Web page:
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Web-only Exclusives
November 30, 2000

From Our Correspondent: Hirohito and the War
A conversation with biographer Herbert Bix

From Our Correspondent: A Rough Road Ahead
Bad news for the Philippines - and some others

From Our Correspondent: Making Enemies
Indonesia needs friends. So why is it picking fights?

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'We Sell Dreams to Kids'

A 51-YEAR-OLD CHILD? YOU wouldn't know it from looking at Yamashina Makoto, president and CEO of Japanese toymaker Bandai. But, the father of two college students told Asiaweek's Murakami Mutsuko, "only those who have hearts like children understand them." Yamashina spoke with her before Bandai launched video-game player and Internet surfer Pippin Atmark last month.

Is Pippin competing with Sega, Nintendo and Sony's Playstation?

I don't view anyone as a rival. Our approach is different from that of companies that may appear to be offering similar products. We follow where children lead us, from metal robots to action characters and now to digital products. It's not a strategy we devised or a response to the urging of industry analysts. We're the servant of children. They want to surf the Internet and they play out their fantasies in video games, so we're giving them an easy tool [with the $600-Pippin] to do both. Computer makers now sell PCs for $2,000 and want to make $500 products. I have no intention of competing on price or technology. We sell dreams to kids.

So Bandai is going to focus more on electronics products?

We will continue to make conventional toys as the core of our line, but we will move on with Pippin. I'm also interested in promoting network games through interactive communication technologies [such as the Internet] now available. Kids will be able to play chess, shogi [Japanese chess] and other video games in cyberspace against players they have never met.

Why the tie-up with America's Apple Computer when it is losing money and market share?

The Macintosh platform is the easiest to handle among computer operating systems. It's ridiculous that people are having a tough time learning to use computers. I've seen the ups and downs of our venture partners in the U.S., so I'm not shocked to see Apple going through the same process. I don't understand why people make such a fuss over its problems. IBM was in the red only a while ago. Apple will not go bankrupt. But there's no chance that Bandai will get involved in its management. Buying an American computer company is as disastrous as buying a Hollywood studio.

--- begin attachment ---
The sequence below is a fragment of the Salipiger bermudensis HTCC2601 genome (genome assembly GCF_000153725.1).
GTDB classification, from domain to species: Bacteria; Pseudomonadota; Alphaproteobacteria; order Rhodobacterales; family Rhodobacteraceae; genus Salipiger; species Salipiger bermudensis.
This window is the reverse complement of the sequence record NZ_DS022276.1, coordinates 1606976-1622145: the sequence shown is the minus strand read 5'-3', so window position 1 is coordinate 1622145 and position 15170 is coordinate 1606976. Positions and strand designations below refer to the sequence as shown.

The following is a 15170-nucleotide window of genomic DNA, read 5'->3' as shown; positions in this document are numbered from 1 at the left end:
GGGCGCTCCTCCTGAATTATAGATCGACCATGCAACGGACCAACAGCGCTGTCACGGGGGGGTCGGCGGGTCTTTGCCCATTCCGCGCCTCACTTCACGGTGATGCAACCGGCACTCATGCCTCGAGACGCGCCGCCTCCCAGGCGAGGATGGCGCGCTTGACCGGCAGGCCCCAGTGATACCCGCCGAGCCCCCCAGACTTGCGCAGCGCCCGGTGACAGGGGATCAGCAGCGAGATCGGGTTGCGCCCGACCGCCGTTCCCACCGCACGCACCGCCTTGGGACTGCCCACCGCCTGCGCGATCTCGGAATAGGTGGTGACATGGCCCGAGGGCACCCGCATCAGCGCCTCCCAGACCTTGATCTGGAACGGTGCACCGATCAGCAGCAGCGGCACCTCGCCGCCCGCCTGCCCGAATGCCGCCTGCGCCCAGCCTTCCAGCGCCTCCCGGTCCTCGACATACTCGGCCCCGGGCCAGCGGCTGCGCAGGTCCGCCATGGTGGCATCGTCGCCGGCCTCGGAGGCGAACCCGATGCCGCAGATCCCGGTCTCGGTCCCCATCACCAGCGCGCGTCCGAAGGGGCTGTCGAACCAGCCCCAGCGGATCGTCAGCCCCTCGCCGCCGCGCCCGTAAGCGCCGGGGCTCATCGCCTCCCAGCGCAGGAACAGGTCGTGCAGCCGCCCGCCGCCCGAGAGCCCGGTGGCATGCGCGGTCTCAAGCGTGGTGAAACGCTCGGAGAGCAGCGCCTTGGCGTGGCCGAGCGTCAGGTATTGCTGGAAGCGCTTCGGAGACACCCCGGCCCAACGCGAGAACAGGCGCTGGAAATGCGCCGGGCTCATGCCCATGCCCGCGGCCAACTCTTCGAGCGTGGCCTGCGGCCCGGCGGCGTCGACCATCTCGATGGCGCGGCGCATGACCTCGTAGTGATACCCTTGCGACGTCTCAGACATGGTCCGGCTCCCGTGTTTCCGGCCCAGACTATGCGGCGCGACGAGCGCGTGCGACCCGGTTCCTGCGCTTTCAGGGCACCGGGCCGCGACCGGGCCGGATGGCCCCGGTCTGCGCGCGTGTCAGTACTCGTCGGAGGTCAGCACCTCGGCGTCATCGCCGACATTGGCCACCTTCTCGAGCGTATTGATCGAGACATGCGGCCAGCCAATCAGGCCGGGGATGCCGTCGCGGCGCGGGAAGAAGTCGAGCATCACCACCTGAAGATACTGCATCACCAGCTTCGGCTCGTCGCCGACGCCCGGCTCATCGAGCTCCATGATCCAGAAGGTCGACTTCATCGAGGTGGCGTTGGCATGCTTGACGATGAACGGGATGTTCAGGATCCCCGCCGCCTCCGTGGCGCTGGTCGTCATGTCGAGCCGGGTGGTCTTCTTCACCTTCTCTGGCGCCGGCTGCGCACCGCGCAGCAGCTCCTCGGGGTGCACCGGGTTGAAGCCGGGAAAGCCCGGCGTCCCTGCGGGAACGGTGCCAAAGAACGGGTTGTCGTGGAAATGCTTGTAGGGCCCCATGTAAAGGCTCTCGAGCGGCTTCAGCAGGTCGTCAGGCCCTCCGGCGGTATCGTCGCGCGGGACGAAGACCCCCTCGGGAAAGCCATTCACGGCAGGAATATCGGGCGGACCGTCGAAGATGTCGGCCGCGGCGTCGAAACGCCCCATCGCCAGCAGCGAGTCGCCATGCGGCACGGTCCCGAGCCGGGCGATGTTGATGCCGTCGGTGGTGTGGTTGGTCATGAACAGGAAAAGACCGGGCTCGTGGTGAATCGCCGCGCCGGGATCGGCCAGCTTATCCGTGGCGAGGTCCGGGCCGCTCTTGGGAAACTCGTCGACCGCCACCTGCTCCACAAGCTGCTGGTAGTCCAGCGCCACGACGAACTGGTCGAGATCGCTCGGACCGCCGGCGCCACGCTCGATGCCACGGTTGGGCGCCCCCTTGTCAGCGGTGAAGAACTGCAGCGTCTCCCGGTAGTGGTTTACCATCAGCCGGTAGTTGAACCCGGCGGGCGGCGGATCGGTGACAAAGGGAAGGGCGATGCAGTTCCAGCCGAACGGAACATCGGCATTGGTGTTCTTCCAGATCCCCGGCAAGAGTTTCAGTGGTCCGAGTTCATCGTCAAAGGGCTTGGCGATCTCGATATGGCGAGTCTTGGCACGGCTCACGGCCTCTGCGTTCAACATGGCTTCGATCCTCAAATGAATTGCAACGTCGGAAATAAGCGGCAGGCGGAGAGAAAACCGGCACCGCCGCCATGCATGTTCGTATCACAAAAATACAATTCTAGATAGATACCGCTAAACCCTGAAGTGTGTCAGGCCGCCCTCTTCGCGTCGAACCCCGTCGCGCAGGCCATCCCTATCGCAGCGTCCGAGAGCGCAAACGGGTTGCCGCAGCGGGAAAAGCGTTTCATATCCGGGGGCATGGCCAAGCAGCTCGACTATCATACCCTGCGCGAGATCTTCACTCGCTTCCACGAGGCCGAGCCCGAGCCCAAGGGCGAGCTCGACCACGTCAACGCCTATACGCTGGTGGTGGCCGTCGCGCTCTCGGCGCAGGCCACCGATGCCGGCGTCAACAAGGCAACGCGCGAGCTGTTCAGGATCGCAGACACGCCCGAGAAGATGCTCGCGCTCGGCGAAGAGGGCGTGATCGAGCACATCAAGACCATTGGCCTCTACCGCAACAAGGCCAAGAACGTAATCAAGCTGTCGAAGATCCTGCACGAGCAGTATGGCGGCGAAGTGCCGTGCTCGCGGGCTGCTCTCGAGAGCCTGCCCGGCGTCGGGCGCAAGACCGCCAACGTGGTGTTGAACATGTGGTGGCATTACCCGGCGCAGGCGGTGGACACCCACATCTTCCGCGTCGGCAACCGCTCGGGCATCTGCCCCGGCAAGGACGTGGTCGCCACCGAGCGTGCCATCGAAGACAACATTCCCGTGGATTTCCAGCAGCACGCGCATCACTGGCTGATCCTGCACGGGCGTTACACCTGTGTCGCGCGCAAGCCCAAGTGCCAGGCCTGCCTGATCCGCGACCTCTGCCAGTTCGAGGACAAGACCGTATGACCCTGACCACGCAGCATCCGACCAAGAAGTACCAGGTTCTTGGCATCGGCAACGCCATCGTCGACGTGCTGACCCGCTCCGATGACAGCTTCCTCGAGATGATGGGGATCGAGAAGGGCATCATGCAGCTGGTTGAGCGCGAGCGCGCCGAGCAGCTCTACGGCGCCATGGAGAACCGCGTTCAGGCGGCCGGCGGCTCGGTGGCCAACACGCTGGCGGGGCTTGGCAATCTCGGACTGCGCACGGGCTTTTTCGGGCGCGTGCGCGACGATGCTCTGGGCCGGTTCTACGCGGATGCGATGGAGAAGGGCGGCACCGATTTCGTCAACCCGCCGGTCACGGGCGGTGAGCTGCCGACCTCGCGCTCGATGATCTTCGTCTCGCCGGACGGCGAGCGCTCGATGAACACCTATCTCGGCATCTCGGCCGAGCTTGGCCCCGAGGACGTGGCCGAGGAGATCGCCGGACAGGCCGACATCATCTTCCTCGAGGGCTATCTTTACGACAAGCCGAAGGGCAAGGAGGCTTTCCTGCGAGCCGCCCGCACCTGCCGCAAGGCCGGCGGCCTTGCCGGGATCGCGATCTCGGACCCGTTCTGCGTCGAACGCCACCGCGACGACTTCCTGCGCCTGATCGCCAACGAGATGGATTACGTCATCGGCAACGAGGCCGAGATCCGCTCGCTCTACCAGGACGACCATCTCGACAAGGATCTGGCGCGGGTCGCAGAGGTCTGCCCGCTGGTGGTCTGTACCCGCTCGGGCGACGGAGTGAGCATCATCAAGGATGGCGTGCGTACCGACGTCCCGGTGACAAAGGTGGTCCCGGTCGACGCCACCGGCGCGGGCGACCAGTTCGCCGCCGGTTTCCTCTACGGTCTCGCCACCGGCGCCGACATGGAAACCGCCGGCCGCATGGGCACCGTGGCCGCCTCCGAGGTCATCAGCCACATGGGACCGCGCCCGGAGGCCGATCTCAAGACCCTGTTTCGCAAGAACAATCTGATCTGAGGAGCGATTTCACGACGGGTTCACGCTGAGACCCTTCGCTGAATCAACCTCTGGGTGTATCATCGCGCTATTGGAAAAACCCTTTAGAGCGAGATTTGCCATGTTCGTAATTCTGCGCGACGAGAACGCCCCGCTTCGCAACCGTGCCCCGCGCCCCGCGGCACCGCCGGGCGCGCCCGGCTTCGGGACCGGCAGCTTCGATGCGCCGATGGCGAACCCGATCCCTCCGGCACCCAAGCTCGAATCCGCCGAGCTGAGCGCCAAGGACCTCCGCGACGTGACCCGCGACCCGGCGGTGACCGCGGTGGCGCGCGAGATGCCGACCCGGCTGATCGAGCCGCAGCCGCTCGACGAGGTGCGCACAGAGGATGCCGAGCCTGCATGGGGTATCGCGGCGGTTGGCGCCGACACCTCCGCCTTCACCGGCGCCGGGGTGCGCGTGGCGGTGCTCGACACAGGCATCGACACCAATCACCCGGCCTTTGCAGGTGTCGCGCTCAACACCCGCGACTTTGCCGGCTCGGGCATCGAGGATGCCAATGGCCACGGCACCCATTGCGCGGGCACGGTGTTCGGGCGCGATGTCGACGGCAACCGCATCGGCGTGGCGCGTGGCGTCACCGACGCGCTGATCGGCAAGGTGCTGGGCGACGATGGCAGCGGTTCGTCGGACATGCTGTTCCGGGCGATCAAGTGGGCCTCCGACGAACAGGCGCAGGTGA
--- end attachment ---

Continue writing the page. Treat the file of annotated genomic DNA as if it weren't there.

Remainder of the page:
How important is Asia as a market for Bandai?

Asians love new things, just like Japanese. We don't need to modify our toys for Asia and Europe. The U.S. is more conservative. Americans have a persistent affection for things they grew up with. I'm amazed that they continue using the same products -- the yellow memo pad, the same coffee maker -- since I first visited 30 years ago. For the U.S., we need to modify girls' dolls. Also, the Power Rangers TV program was created with American actors, avoiding an animated version. For Americans, animation has to be Walt Disney.

I'm optimistic that Asia as a whole will mature as one of Bandai's major markets. Asian toymakers will also develop original toys, instead of just producing copies. I'm keen about working hand in hand with Asians. I'm interested in their joining us and letting their creative talent bloom at Bandai. If anyone is interested, don't hesitate to contact us.

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This edition's table of contents | Asiaweek home



U.S. secretary of state says China should be 'tolerant'

Philippine government denies Estrada's claim to presidency

Faith, madness, magic mix at sacred Hindu festival

Land mine explosion kills 11 Sri Lankan soldiers

Japan claims StarLink found in U.S. corn sample

Thai party announces first coalition partner


COVER: President Joseph Estrada gives in to the chanting crowds on the streets of Manila and agrees to make room for his Vice President

THAILAND: Twin teenage warriors turn themselves in to Bangkok officials

CHINA: Despite official vilification, hip Chinese dig Lamaist culture

PHOTO ESSAY: Estrada Calls Snap Election

WEB-ONLY INTERVIEW: Jimmy Lai on feeling lucky -- and why he's committed to the island state


COVER: The DoCoMo generation - Japan's leading mobile phone company goes global

Bandwidth Boom: Racing to wire - how underseas cable systems may yet fall short

TAIWAN: Party intrigues add to Chen Shui-bian's woes

JAPAN: Japan's ruling party crushes a rebel at a cost

SINGAPORE: Singaporeans need to have more babies. But success breeds selfishness

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